The award originated when Jack Marcus hired Richard Komoroski, a SLU undergraduate chemistry major, to work at Missouri Analytical Laboratories. Marcus was impressed with what Komoroski knew and could do compared to what was possible when Marcus was an undergraduate. He thought this should be brought to the attention of the St. Louis chemical community and worked with Tom Layloff, Ph.D., a SLU chemistry faculty member at the time, to establish the award. Layloff was active in the St. Louis section of the American Chemical Society. The original sponsors of the award were the St. Louis section and the SLU chemistry department. Marcus made a donation that provided the prize money. In the ensuing years, SLU's chemistry department took over sole sponsorship of the award.
The first winner of the Marcus Award even had a chemical name, Walter Boron. After graduating from SLU, he earned his Ph.D. and his M.D. from the Washington University School of Medicine and has had a truly distinguished career. He is currently the David and Inez Myers/Antonio Scarpa Professor and chairman of the Department of Physiology and Biophysics at Case Western University. From 1980-2007, he was a member of the faculty of Yale University. He returned to SLU to give the featured address at the dinner held in honor of the 25th anniversary of the Marcus Award. Boron is a past-president of the American Physiological Society (1999-2000) and is currently secretary-general of the International Union of Physiological Sciences. He is the former editor-in-chief of two leading physiology journals, Physiological Reviews and Physiology.
This award is given to a freshman chemistry major who has displayed outstanding performance in the general chemistry sequence of courses.
This award is given to an outstanding junior in the SLU chemistry program every year. A certificate is awarded and the winner’s name is engraved on a plaque displayed in the front of Monsanto Hall.
The Spaziano Award was established by the Department of Chemistry to honor Vincent Thomas Spaziano's many contributions as an advisor, teacher, faculty colleague and administrator. It is given annually to an undergraduate student for outstanding achievement in organic chemistry.
Spaziano was born and raised in Philadelphia. He graduated with a B.S. and M.S. in Chemistry from St. Joseph’s College in 1961 and served as a chemistry teacher and research chemist before pursuing his Ph.D. in Chemistry at Villanova University, from which he graduated in 1970. He came to Saint Louis University as a post-doctoral research associate before being appointed as an assistant professor in 1973, associate professor in 1977, and professor of chemistry in 1986. An organic chemist, he had an active research interest in medicinal chemistry, publishing fourteen papers, garnering over $200,000 in grants, and presenting papers at several conferences.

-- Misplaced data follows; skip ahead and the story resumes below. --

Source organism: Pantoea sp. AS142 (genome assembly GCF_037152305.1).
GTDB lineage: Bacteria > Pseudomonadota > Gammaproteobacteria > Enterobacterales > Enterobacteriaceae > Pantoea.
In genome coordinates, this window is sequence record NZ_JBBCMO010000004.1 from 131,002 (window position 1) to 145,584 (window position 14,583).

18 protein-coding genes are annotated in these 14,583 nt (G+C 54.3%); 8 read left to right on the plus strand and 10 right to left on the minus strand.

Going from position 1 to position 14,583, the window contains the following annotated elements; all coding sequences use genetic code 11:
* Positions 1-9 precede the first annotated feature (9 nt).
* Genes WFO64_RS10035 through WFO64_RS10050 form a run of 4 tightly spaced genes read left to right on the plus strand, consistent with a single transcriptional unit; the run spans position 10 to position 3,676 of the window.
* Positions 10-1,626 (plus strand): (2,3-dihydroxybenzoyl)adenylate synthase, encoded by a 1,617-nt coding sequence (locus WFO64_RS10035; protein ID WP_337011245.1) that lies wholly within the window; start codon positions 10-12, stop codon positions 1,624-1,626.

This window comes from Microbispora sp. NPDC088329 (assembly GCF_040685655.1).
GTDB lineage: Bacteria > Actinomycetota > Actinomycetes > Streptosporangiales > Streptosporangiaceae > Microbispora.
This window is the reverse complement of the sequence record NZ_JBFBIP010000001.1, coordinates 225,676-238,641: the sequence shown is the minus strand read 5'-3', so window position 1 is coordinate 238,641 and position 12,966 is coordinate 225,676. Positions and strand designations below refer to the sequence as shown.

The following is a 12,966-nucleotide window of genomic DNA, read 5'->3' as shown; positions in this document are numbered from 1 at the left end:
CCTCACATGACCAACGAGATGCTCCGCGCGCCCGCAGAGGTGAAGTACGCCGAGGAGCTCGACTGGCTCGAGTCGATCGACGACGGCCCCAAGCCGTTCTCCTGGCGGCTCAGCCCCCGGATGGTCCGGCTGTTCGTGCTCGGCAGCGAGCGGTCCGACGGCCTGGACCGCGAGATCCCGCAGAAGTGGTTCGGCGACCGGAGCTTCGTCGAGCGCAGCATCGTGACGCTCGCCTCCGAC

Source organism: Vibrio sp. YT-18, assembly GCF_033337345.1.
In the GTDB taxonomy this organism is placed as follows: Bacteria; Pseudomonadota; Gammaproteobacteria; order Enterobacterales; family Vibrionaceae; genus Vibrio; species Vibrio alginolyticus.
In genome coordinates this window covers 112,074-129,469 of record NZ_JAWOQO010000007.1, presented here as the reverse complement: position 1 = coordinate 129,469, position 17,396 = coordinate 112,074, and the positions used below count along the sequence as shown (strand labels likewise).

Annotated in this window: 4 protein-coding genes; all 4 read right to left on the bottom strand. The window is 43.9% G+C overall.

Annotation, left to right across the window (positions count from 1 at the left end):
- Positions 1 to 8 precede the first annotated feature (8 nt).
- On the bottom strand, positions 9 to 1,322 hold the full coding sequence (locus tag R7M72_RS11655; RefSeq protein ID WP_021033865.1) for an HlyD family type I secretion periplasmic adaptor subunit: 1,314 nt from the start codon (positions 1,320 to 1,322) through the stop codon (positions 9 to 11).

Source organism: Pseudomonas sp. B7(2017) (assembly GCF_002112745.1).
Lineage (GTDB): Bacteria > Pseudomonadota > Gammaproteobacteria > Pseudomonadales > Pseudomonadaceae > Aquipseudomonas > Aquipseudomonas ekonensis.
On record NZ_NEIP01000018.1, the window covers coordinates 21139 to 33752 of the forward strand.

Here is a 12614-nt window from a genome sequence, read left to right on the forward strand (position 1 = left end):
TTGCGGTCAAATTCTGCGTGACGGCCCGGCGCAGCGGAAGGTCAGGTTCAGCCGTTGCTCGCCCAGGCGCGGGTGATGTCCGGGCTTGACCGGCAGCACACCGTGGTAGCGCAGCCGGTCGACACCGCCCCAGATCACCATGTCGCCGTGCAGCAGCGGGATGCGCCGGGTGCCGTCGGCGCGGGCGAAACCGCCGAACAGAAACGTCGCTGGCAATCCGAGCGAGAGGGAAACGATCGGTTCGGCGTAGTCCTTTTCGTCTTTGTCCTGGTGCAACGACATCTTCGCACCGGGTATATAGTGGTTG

He was chair of the Department of Chemistry from 1987 until 2002 and Associate Dean of the College of Arts and Sciences from 2002 until his retirement in 2010. During his tenure as chair, the chemistry department upgraded its instrumentation and expanded from eight to ten tenure track faculty and from one to two laboratory coordinators. During his retirement party in 2010, Dean Michael Barber, S.J., noted that as associate dean, “Vince did much to hold the College together during the many changes it has undergone. He was always extremely generous, serving on 30 committees in his 39 years at the University. He was the kind of person that colleagues, other chairs, and deans confided in, and, when he mentioned during his retirement party that he had never had a ‘cross word’ with anyone in his many years in the University, that fact had much to do with the way he treated everyone else. His love for the University was shown not only in his dedication as a teacher, scholar and administrator, but also in his being an avid fan of the Billiken basketball team. One of his favorite hobbies was watching thoroughbred horse racing.”
Spaziano passed away in November of 2010. At that time, Dean Barber said, “The College of Arts and Sciences will deeply miss this gentle, dedicated man who was available to the University community and whose strong commitment to the University anchored the commitment of so many others."
SLU Chemistry Aptitude Test
Visit our SLU Chemistry Aptitude Test page if you are a student interested in taking General Chemistry 1 (CHEM 1110 or CHEM 1130) at SLU. There is detailed information walking you through how to take the test and how to use the resulting score to guide you in choosing the introductory chemistry course that is right for you. This test is only intended for students enrolling in General Chemistry 1 (CHEM 1110 or CHEM 1130).
Students who plan to enroll in Chemistry and the Environment (CHEM 1000), Basic Chemistry (CHEM 1050), or Principles of Chemistry 1 (CHEM 1080) do not need to take SLU’s Chemistry Aptitude Test.